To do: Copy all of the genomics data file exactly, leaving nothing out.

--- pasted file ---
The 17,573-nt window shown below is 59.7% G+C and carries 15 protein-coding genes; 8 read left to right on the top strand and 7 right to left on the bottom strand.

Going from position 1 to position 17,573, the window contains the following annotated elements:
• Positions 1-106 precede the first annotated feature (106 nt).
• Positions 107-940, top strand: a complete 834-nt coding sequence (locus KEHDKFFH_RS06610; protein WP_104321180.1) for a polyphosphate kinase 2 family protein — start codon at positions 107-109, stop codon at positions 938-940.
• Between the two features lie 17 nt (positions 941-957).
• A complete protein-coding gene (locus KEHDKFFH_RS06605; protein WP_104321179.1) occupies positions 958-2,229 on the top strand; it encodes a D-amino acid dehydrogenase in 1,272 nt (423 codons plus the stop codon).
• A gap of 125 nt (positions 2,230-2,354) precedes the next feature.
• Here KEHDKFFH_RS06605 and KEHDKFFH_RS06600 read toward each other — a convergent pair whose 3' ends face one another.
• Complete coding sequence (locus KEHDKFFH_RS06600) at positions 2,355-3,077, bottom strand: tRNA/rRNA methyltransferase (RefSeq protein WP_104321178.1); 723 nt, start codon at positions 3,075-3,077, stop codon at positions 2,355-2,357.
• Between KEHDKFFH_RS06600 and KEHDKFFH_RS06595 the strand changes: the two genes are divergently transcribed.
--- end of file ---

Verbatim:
The 17,573-nt window shown below is 59.7% G+C and carries 15 protein-coding genes; 8 read left to right on the top strand and 7 right to left on the bottom strand.

Going from position 1 to position 17,573, the window contains the following annotated elements:
• Positions 1-106 precede the first annotated feature (106 nt).
• Positions 107-940, top strand: a complete 834-nt coding sequence (locus KEHDKFFH_RS06610; protein WP_104321180.1) for a polyphosphate kinase 2 family protein — start codon at positions 107-109, stop codon at positions 938-940.
• Between the two features lie 17 nt (positions 941-957).
• A complete protein-coding gene (locus KEHDKFFH_RS06605; protein WP_104321179.1) occupies positions 958-2,229 on the top strand; it encodes a D-amino acid dehydrogenase in 1,272 nt (423 codons plus the stop codon).
• A gap of 125 nt (positions 2,230-2,354) precedes the next feature.
• Here KEHDKFFH_RS06605 and KEHDKFFH_RS06600 read toward each other — a convergent pair whose 3' ends face one another.
• Complete coding sequence (locus KEHDKFFH_RS06600) at positions 2,355-3,077, bottom strand: tRNA/rRNA methyltransferase (RefSeq protein WP_104321178.1); 723 nt, start codon at positions 3,075-3,077, stop codon at positions 2,355-2,357.
• Between KEHDKFFH_RS06600 and KEHDKFFH_RS06595 the strand changes: the two genes are divergently transcribed.